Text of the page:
Environmental Science and Pollution Research

, Volume 26, Issue 1, pp 559–569 | Cite as

Zinc, copper, cadmium, and lead levels in cattle tissues in relation to different metal levels in ground water and soil

  • Anatoly V. Skalny
  • Elena V. Salnikova
  • Tatiana I. Burtseva
  • Margarita G. Skalnaya
  • Alexey A. TinkovEmail author
Research Article


The objective of the present study was to investigate the interaction between environmental (water and soil) levels of zinc, copper, cadmium, and lead levels, as well as their content in Hereford beef cattle tissues in five districts (D1—western area, D2 and D3—central area, D4 and D5—eastern area) of the Orenburg region. Soil metal levels were assessed using atomic emission spectrometry, whereas water and tissue (liver, kidney, muscle, heart) metal content was studied using inductively coupled plasma-mass spectrometry. The obtained data demonstrate that the highest levels Zn in soil and water (p < 0.001), as well as cattle muscle, liver, and kidney (p < 0.05) were observed in D4 and D5 (eastern area), exceeding the maximum permissible concentration levels (MPCL) for drinking water and muscle for all regions. Similar associations were found for Cu levels. The highest soil and water Cd and Pb content were observed in D2 (central area) and D5 (eastern area), respectively. At the same time, cattle tissue Cd and Pb content did not correspond to the respective environmental levels. Correlation analysis demonstrated that water and soil Zn and Cu content directly correlated with muscle, liver, and kidney, but not heart metal content. At the same time, water Cd levels were negatively interrelated with muscle cadmium content but correlated directly with hepatic metal content. Both water and soil Pb levels positively correlated with renal metal levels in cattle. In turn, soil lead content was inversely associated with muscle metal levels. Regression analysis also demonstrated a significant association between environmental and tissue levels of Zn and Cu. The models adjusted for all studied elements demonstrated a significant effect of metal interaction on tissue metal levels. Hypothetically, excessive environmental Zn, and possibly Cu, levels may affect the uptake of heavy metals including Cd and Pb from the environment.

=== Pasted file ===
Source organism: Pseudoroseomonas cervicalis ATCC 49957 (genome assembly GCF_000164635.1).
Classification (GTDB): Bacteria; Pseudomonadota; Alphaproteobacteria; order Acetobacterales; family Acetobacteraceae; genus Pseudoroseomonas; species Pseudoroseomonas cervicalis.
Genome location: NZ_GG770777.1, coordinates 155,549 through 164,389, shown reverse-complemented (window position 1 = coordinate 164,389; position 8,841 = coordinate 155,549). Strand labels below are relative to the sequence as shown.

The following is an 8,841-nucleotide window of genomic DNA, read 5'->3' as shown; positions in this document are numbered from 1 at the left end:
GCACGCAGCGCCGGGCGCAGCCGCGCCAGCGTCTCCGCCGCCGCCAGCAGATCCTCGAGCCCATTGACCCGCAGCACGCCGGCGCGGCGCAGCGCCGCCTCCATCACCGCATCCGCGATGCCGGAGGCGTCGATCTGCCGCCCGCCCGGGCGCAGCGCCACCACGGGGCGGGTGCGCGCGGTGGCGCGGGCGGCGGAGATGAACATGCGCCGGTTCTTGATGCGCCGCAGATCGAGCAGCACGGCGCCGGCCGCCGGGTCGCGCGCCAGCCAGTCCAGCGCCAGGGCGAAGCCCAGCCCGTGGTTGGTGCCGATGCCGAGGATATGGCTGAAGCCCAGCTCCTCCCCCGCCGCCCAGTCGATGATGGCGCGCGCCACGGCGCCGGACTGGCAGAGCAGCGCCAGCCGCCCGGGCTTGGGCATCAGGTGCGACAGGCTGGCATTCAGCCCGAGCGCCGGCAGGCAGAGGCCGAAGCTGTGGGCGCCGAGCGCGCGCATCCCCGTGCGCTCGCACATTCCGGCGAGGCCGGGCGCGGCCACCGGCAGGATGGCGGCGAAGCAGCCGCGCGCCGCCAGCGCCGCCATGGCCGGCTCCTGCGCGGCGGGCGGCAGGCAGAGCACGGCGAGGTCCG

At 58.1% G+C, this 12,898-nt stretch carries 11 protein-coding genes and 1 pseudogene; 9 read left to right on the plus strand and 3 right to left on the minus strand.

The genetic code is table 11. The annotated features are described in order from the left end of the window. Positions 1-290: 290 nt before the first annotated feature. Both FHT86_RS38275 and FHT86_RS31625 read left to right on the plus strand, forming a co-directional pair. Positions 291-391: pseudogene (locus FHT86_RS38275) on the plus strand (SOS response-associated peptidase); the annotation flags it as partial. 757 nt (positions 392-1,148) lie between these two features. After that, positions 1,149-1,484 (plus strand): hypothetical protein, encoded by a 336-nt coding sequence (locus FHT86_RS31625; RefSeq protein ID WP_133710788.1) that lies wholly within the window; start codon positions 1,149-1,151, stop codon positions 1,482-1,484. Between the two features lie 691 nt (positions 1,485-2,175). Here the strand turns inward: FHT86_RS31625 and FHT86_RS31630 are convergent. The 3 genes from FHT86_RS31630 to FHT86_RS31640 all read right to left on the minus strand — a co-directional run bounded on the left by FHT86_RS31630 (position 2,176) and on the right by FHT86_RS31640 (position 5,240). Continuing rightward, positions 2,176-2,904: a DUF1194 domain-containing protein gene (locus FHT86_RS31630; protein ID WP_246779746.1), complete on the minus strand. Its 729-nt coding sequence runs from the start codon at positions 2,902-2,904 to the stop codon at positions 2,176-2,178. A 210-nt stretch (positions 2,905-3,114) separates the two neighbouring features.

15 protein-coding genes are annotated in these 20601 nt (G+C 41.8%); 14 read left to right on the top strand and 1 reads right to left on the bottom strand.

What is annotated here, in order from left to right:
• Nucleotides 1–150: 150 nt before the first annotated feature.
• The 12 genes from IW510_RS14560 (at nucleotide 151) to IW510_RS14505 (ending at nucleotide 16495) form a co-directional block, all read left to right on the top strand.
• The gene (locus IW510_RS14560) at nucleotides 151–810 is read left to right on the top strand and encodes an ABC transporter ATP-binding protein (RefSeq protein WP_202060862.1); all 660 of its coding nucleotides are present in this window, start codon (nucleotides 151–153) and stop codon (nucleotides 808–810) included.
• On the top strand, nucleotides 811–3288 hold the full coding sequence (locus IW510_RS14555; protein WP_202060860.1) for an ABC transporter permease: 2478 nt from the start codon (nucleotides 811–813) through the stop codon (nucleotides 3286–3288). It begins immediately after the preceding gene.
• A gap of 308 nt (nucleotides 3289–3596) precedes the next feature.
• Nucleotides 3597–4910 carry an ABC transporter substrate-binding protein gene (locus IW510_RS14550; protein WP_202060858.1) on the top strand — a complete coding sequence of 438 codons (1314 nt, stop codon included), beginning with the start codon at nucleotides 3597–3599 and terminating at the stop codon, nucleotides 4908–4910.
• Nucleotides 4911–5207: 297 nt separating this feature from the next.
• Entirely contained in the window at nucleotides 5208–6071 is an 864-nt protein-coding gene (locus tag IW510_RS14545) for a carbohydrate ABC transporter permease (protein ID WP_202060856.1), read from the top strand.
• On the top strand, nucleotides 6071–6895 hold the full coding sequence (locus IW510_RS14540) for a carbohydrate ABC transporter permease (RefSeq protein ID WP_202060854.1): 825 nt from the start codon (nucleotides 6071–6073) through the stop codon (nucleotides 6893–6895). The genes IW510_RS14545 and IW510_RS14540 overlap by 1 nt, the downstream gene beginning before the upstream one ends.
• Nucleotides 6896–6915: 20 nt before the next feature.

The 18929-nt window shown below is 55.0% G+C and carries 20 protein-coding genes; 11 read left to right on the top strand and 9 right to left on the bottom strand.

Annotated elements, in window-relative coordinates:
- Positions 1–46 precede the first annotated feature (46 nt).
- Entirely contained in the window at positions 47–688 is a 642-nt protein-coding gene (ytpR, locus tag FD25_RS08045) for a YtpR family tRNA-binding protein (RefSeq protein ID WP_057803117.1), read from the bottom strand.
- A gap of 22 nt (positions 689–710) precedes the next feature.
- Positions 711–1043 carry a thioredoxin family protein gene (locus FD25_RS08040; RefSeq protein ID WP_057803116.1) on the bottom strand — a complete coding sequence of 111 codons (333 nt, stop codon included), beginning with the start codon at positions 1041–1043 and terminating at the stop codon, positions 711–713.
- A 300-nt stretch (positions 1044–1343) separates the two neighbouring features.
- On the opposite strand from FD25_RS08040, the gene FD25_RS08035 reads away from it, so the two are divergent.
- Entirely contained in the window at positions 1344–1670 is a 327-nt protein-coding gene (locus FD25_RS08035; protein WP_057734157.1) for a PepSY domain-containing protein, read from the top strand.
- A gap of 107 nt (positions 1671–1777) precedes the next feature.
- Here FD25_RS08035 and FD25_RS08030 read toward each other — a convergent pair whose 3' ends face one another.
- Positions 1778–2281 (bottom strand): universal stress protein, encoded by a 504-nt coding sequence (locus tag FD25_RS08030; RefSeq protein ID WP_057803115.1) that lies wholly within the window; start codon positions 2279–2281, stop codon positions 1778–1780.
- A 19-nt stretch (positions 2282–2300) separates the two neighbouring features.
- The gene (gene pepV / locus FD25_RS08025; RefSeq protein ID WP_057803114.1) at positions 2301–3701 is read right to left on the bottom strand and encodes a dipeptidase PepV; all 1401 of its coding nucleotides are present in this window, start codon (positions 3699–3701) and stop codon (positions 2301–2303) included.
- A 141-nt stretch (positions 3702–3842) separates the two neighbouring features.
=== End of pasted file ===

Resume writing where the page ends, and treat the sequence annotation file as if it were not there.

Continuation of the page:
Soil Water Copper Cattle Zinc Cadmium 



The present study was supported by the Orenburg region government (Agreement No. 26, 31.07.2018).

Compliance with ethical standards

Conflict of interest

The authors declare that they have no conflict of interest.


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Copyright information

© Springer-Verlag GmbH Germany, part of Springer Nature 2018

Authors and Affiliations

  1. 1.Orenburg State UniversityOrenburgRussia
  2. 2.Peoples’ Friendship University of Russia (RUDN University)MoscowRussia
  3. 3.Yaroslavl State UniversityYaroslavlRussia
  4. 4.IM Sechenov First Moscow State Medical UniversityMoscowRussia

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